Life After Chase: Peggi Einhorn
CFO and Treasurer, Robert Wood Johnson Foundation
Margaret (Peggi) Einhorn didn’t take much time for her transition to “Life After Chase”.
After 24 years with Chase – beginning at Chase Manhattan – she retired as a senior vice president on May 31, 2004. The next day she reported to work as chief financial officer and treasurer of the Robert Wood Johnson Foundation (RWJF), which has some $7.5 billion in assets, generating grants approaching $400 million a year to "address the nation’s most complex health and health care issues”.
She was recruited for the Foundation through a Foundation colleague she had known from her civic involvements and activity on not-for-profit boards. She helped found and was former chair of the Board of The Brooklyn Children’s Museum, the world’s first museum for children, and is currently a trustee and chair of its Strategic Planning Committee.
“I had great years at the bank – a lot of fun,” she said, “but you need to keep your options open, and if you want the not-for-profit side, you need to have invested time in it. I would not have gotten this job at RWJF if I hadn’t a deep not-for-profit experience.”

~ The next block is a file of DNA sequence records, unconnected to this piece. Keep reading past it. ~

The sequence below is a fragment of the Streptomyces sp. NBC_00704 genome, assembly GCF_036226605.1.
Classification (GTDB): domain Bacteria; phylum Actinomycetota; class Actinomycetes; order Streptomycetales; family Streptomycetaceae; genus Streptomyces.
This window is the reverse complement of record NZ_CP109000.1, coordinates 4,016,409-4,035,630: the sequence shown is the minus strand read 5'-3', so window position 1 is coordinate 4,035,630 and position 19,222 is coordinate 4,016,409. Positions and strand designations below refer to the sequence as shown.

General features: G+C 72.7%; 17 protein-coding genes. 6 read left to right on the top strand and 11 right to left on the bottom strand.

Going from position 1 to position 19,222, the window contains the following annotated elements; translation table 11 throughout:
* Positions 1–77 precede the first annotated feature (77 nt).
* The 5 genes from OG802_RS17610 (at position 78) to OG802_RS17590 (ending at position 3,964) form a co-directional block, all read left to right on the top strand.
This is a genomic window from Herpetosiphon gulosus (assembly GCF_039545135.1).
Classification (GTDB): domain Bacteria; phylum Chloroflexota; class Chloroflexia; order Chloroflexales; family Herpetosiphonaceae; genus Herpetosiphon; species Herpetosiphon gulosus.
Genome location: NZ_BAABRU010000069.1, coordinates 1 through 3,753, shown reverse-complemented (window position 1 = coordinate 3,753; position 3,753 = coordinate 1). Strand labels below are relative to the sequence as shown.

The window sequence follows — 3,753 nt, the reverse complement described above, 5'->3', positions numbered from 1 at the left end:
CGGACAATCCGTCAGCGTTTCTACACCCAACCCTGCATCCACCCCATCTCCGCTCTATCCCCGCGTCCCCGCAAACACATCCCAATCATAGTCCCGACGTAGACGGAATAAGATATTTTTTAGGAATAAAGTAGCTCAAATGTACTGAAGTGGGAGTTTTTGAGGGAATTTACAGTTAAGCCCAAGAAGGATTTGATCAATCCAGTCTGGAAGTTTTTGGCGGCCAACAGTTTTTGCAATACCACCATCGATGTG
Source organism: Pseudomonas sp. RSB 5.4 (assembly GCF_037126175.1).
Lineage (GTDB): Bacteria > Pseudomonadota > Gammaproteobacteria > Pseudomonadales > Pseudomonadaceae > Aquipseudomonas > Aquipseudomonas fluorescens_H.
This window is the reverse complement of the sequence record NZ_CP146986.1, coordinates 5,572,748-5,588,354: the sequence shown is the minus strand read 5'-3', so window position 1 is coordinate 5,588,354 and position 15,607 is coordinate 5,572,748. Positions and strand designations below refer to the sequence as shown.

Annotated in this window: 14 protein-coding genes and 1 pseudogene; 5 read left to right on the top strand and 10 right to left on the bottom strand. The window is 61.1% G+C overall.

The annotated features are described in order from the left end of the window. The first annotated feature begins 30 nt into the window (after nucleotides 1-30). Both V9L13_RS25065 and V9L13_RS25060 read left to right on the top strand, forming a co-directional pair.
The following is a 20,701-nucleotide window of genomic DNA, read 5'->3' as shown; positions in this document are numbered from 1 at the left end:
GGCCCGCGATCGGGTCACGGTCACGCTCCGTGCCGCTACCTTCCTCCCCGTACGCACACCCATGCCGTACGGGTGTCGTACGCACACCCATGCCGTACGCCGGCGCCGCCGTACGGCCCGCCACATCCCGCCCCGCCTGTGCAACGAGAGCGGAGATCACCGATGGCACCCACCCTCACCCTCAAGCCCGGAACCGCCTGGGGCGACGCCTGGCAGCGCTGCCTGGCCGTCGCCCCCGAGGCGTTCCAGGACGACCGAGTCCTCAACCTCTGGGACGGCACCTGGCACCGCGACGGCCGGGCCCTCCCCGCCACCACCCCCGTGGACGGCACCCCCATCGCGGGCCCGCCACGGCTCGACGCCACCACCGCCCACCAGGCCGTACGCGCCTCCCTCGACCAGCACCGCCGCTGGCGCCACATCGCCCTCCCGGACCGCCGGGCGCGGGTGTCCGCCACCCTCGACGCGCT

Her Chase experience was also strikingly varied.
“I was a bit unusual in that I had a lot of jobs –14 or 16 different jobs, everything from being a relationship manager, having come through credit training into the corporate bank, to marketing and strategic planning in Wholesale, with a brief stint in retail. I was in investor relations for two years before the Chemical merger and two years after, and then spent most of my time in Finance and Corporate Treasury,” Einhorn explained.
“The many jobs are a reflection of my interests evolving, taking opportunities and being asked to take opportunities,” she continued. “I was able to orchestrate my move from relationship manager to all the planning jobs. I was out on maternity leave for four months…I stayed out long enough that the relationship manager job wouldn’t be there waiting for me.
“The planning jobs coincided with my children being young, and I had both a male and working mother boss who were both supportive. In those days, flexibility was attitudinal, and a compatible attitude made all the difference.”